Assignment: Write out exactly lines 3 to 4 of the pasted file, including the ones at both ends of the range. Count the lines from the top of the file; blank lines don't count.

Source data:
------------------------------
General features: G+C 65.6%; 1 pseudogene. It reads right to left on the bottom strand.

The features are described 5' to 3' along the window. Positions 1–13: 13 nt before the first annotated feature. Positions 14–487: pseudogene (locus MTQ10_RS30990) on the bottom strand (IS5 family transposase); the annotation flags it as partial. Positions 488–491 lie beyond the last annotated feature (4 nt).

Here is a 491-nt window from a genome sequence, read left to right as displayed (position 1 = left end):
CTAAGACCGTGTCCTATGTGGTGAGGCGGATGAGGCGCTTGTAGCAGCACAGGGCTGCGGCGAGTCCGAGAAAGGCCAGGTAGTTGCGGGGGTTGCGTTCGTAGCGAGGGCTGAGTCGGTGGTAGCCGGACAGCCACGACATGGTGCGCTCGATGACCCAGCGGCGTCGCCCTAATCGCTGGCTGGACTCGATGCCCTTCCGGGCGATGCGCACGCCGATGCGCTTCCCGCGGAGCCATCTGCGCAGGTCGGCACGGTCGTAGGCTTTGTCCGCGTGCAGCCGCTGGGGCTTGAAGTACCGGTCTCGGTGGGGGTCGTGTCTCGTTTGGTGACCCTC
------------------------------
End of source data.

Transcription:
Here is a 491-nt window from a genome sequence, read left to right as displayed (position 1 = left end):
CTAAGACCGTGTCCTATGTGGTGAGGCGGATGAGGCGCTTGTAGCAGCACAGGGCTGCGGCGAGTCCGAGAAAGGCCAGGTAGTTGCGGGGGTTGCGTTCGTAGCGAGGGCTGAGTCGGTGGTAGCCGGACAGCCACGACATGGTGCGCTCGATGACCCAGCGGCGTCGCCCTAATCGCTGGCTGGACTCGATGCCCTTCCGGGCGATGCGCACGCCGATGCGCTTCCCGCGGAGCCATCTGCGCAGGTCGGCACGGTCGTAGGCTTTGTCCGCGTGCAGCCGCTGGGGCTTGAAGTACCGGTCTCGGTGGGGGTCGTGTCTCGTTTGGTGACCCTC